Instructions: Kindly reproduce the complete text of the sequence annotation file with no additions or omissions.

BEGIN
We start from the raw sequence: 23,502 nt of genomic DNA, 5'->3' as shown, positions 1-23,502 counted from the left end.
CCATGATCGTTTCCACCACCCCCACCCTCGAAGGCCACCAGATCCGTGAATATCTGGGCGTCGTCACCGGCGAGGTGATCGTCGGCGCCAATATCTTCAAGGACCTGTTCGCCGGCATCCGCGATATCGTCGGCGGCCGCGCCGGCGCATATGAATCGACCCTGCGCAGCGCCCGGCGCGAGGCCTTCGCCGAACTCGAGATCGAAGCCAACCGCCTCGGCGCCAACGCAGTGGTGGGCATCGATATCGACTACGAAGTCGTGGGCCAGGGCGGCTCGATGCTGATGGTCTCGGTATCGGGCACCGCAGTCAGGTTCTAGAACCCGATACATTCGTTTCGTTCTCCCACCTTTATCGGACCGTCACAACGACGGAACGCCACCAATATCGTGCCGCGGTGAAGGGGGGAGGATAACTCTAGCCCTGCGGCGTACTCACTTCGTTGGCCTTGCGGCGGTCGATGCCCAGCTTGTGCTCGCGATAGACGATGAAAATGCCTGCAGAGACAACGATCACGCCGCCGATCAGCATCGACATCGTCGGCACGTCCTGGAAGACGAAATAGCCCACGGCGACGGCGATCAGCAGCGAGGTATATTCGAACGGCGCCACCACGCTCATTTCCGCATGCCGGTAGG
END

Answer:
We start from the raw sequence: 23,502 nt of genomic DNA, 5'->3' as shown, positions 1-23,502 counted from the left end.
CCATGATCGTTTCCACCACCCCCACCCTCGAAGGCCACCAGATCCGTGAATATCTGGGCGTCGTCACCGGCGAGGTGATCGTCGGCGCCAATATCTTCAAGGACCTGTTCGCCGGCATCCGCGATATCGTCGGCGGCCGCGCCGGCGCATATGAATCGACCCTGCGCAGCGCCCGGCGCGAGGCCTTCGCCGAACTCGAGATCGAAGCCAACCGCCTCGGCGCCAACGCAGTGGTGGGCATCGATATCGACTACGAAGTCGTGGGCCAGGGCGGCTCGATGCTGATGGTCTCGGTATCGGGCACCGCAGTCAGGTTCTAGAACCCGATACATTCGTTTCGTTCTCCCACCTTTATCGGACCGTCACAACGACGGAACGCCACCAATATCGTGCCGCGGTGAAGGGGGGAGGATAACTCTAGCCCTGCGGCGTACTCACTTCGTTGGCCTTGCGGCGGTCGATGCCCAGCTTGTGCTCGCGATAGACGATGAAAATGCCTGCAGAGACAACGATCACGCCGCCGATCAGCATCGACATCGTCGGCACGTCCTGGAAGACGAAATAGCCCACGGCGACGGCGATCAGCAGCGAGGTATATTCGAACGGCGCCACCACGCTCATTTCCGCATGCCGGTAGG